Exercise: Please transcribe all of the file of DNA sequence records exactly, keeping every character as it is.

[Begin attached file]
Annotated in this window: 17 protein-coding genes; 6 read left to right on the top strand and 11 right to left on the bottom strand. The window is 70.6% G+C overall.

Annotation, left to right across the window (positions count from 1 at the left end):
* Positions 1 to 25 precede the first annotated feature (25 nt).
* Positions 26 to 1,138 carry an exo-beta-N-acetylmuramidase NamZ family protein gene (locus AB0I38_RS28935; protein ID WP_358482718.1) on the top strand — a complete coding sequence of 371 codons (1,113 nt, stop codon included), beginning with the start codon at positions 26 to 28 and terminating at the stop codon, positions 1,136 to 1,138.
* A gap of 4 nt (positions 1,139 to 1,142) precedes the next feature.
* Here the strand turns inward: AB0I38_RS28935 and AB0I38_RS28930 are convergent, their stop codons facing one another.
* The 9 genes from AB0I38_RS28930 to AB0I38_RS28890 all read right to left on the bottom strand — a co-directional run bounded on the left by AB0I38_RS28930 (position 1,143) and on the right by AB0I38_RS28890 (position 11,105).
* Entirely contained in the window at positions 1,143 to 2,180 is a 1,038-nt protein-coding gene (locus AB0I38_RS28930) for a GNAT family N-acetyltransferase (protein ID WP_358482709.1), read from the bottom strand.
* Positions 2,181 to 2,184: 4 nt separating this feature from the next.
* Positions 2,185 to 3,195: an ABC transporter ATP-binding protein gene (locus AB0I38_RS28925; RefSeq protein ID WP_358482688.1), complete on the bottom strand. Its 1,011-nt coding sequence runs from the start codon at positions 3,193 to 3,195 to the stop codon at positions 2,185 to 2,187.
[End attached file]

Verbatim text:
Annotated in this window: 17 protein-coding genes; 6 read left to right on the top strand and 11 right to left on the bottom strand. The window is 70.6% G+C overall.

Annotation, left to right across the window (positions count from 1 at the left end):
* Positions 1 to 25 precede the first annotated feature (25 nt).
* Positions 26 to 1,138 carry an exo-beta-N-acetylmuramidase NamZ family protein gene (locus AB0I38_RS28935; protein ID WP_358482718.1) on the top strand — a complete coding sequence of 371 codons (1,113 nt, stop codon included), beginning with the start codon at positions 26 to 28 and terminating at the stop codon, positions 1,136 to 1,138.
* A gap of 4 nt (positions 1,139 to 1,142) precedes the next feature.
* Here the strand turns inward: AB0I38_RS28935 and AB0I38_RS28930 are convergent, their stop codons facing one another.
* The 9 genes from AB0I38_RS28930 to AB0I38_RS28890 all read right to left on the bottom strand — a co-directional run bounded on the left by AB0I38_RS28930 (position 1,143) and on the right by AB0I38_RS28890 (position 11,105).
* Entirely contained in the window at positions 1,143 to 2,180 is a 1,038-nt protein-coding gene (locus AB0I38_RS28930) for a GNAT family N-acetyltransferase (protein ID WP_358482709.1), read from the bottom strand.
* Positions 2,181 to 2,184: 4 nt separating this feature from the next.
* Positions 2,185 to 3,195: an ABC transporter ATP-binding protein gene (locus AB0I38_RS28925; RefSeq protein ID WP_358482688.1), complete on the bottom strand. Its 1,011-nt coding sequence runs from the start codon at positions 3,193 to 3,195 to the stop codon at positions 2,185 to 2,187.